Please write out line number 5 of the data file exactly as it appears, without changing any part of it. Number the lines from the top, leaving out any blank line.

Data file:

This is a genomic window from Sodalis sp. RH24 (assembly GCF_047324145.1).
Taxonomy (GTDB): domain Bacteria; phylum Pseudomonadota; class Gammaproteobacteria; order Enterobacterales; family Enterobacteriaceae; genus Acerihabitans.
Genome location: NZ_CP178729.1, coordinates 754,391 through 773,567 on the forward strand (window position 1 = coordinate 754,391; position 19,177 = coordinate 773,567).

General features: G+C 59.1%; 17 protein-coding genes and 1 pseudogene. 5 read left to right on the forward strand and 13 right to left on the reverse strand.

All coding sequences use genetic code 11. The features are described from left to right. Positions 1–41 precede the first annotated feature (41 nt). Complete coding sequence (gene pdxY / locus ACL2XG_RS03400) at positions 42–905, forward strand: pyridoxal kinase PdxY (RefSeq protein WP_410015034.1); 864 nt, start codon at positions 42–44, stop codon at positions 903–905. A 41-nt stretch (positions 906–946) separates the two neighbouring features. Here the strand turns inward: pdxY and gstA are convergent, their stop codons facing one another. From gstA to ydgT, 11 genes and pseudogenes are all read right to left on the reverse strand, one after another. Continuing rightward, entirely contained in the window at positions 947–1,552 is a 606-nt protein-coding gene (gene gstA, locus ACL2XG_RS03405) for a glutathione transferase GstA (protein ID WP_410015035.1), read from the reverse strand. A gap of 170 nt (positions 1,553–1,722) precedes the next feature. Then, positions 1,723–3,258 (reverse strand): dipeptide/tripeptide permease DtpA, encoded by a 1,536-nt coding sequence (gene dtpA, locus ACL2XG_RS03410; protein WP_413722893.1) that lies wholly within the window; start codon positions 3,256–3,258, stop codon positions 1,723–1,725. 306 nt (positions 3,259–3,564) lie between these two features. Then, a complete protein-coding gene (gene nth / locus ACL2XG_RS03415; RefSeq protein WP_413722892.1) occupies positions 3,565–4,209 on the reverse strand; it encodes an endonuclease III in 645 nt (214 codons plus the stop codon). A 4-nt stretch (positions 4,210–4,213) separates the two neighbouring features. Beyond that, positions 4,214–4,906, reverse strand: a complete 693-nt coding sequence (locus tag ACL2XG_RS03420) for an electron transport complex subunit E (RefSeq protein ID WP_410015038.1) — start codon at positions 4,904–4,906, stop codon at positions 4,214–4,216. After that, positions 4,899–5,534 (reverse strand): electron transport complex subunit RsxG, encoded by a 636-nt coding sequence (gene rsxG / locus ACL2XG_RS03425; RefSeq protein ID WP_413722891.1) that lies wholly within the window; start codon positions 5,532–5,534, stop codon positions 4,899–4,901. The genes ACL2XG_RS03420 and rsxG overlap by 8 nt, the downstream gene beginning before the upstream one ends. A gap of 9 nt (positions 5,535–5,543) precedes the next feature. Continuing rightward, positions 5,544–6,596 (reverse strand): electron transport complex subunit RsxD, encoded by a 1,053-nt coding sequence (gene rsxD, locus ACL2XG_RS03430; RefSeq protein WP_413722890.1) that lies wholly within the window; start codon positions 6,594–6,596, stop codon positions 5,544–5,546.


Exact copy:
All coding sequences use genetic code 11. The features are described from left to right. Positions 1–41 precede the first annotated feature (41 nt). Complete coding sequence (gene pdxY / locus ACL2XG_RS03400) at positions 42–905, forward strand: pyridoxal kinase PdxY (RefSeq protein WP_410015034.1); 864 nt, start codon at positions 42–44, stop codon at positions 903–905. A 41-nt stretch (positions 906–946) separates the two neighbouring features. Here the strand turns inward: pdxY and gstA are convergent, their stop codons facing one another. From gstA to ydgT, 11 genes and pseudogenes are all read right to left on the reverse strand, one after another. Continuing rightward, entirely contained in the window at positions 947–1,552 is a 606-nt protein-coding gene (gene gstA, locus ACL2XG_RS03405) for a glutathione transferase GstA (protein ID WP_410015035.1), read from the reverse strand. A gap of 170 nt (positions 1,553–1,722) precedes the next feature. Then, positions 1,723–3,258 (reverse strand): dipeptide/tripeptide permease DtpA, encoded by a 1,536-nt coding sequence (gene dtpA, locus ACL2XG_RS03410; protein WP_413722893.1) that lies wholly within the window; start codon positions 3,256–3,258, stop codon positions 1,723–1,725. 306 nt (positions 3,259–3,564) lie between these two features. Then, a complete protein-coding gene (gene nth / locus ACL2XG_RS03415; RefSeq protein WP_413722892.1) occupies positions 3,565–4,209 on the reverse strand; it encodes an endonuclease III in 645 nt (214 codons plus the stop codon). A 4-nt stretch (positions 4,210–4,213) separates the two neighbouring features. Beyond that, positions 4,214–4,906, reverse strand: a complete 693-nt coding sequence (locus tag ACL2XG_RS03420) for an electron transport complex subunit E (RefSeq protein ID WP_410015038.1) — start codon at positions 4,904–4,906, stop codon at positions 4,214–4,216. After that, positions 4,899–5,534 (reverse strand): electron transport complex subunit RsxG, encoded by a 636-nt coding sequence (gene rsxG / locus ACL2XG_RS03425; RefSeq protein ID WP_413722891.1) that lies wholly within the window; start codon positions 5,532–5,534, stop codon positions 4,899–4,901. The genes ACL2XG_RS03420 and rsxG overlap by 8 nt, the downstream gene beginning before the upstream one ends. A gap of 9 nt (positions 5,535–5,543) precedes the next feature. Continuing rightward, positions 5,544–6,596 (reverse strand): electron transport complex subunit RsxD, encoded by a 1,053-nt coding sequence (gene rsxD, locus ACL2XG_RS03430; RefSeq protein WP_413722890.1) that lies wholly within the window; start codon positions 6,594–6,596, stop codon positions 5,544–5,546.